Four years ago, young pilots lined up to join a new contender in Indonesia's booming aviation industry. But at least 20 left Adam Air within months, citing concerns that poor maintenance, corruption and rule-bending could lead to a crash - charges the airline denied.
"I didn't want to wait until I had lost my friends," said Feisal Banser, 30, a former Adam Air flight captain who knew several crew members on a passenger jet that crashed Jan. 1 with 102 people on board.
Adam Air, founded by Agung Laksono, the speaker of the House of Representatives, is one of dozens of privately held airlines to have emerged since Indonesia started deregulating the industry in the late 1990s, bringing cheap air travel to the sprawling island nation.
Experts say there is no evidence budget airlines are less safe than full-fare competitors, but the rapid expansion of the sector has raised concerns that, in Indonesia at least, growth has outpaced the supply of trained aviation professionals, regulatory oversight, parts and ground infrastructure.
"The industry growth is so fast and it's not matched by the growth of human resources," said Dudi Sudibyo, an aviation expert called on to advise President Bambang Susilo Yudhoyono about Adam Air Flight KI-574, which disappeared on New Year's Day during what was supposed to be a short hop between islands.
"There are not enough regulators, flight inspectors or planes," he told The Associated Press.
The Adam Air pilot did not issue a mayday before his plane fell off the radar in severe winds, and with the flight data recorder still missing, experts do not know yet what happened.
But the crash off Sulawesi Island's western coast - 16 months after a domestic Mandala Airlines passenger jet slammed into a bustling neighborhood on takeoff, killing at least 149 people - put the spotlight back on the aviation industry.
Adam Air has a fleet of 17 aircraft that fly to popular tourist destinations like the resort island of Bali and the country's cultural hub of Yogyakarta, as wells as routes to Singapore and Malaysia.
Sutan Salahuddin was among 17 pilots who jointly resigned from Adam Air in May 2005 citing alleged safety concerns. They are now being sued by the airline, which alleges they violated their contracts and owe the company training fees, according to the West Jakarta District Court, which is expected to issue a ruling within weeks.
The demand for pilots with ratings for jets such as the widely used Boeing 737-400 is so great in Indonesia that companies often poach them from each other, sparking lawsuits to recover training costs.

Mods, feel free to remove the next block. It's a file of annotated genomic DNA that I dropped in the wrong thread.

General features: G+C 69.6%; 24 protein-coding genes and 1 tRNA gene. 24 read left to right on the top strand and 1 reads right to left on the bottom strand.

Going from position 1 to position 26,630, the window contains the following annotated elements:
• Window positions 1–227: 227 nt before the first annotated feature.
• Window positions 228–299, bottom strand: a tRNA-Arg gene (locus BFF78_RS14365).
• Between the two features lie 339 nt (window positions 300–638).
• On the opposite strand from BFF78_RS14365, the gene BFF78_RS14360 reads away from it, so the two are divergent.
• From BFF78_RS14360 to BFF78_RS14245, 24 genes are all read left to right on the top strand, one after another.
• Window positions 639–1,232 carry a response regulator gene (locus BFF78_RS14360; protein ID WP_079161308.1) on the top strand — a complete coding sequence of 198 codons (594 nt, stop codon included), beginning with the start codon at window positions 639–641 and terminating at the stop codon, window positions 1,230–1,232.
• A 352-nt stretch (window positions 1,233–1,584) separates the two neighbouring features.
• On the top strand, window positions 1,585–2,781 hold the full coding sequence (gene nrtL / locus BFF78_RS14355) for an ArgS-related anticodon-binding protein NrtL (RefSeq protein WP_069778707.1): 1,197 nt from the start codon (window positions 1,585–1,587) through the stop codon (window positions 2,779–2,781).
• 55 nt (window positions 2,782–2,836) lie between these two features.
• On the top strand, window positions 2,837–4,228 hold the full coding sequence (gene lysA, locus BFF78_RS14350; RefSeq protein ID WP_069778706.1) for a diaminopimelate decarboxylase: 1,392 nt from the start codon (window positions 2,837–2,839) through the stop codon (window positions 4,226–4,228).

Banser and Salahuddin alleged that as part of efforts to save costs, parts were replaced or recycled, regulatory officials were bribed, or pilots were pressured to break international safety regulations.
Salahuddin, who joined Adam Air at its inception, says he left after essential problems with his plane's inertial reference unit, a key navigational tool, were repeatedly left unfixed.
"I saw how Adam Air managed the maintenance of the aircraft and I resigned to protect my life and the life of the passengers," the 35-year-old said, adding that he was once asked by the company's operations chief to sign documents clearing a flight because there was no technical engineer at the airport.
"He called me in the cockpit and told me to fly, but the aircraft was not airworthy," said Salahuddin who refused to take off, enraging his managers.
Adam Air's director of safety and security, Capt. Hartono, denied the allegations and all others claiming that the company knowingly violated international safety guidelines.
"These are just rumors," he said, refusing to comment further.
No other officials from the airline could be reached, several employees are believed to have changed their phone numbers since last week's disaster, and large sections of corporate information on Adam Air's Web site have been removed.
At least 20 pilots leave Adam Air within months of joining, citing concerns that poor maintenance, corruption and rule-bending could lead to a crash.
The rapid expansion of Indonesia's budget airlines has raised concerns that growth has outpaced the supply of trained aviation professionals, regulatory oversight, parts and ground infrastructure.
The plane made a hard landing in stormy weather causing it to buckle in the middle. The aircraft was severely bent, its tail resting on the runway.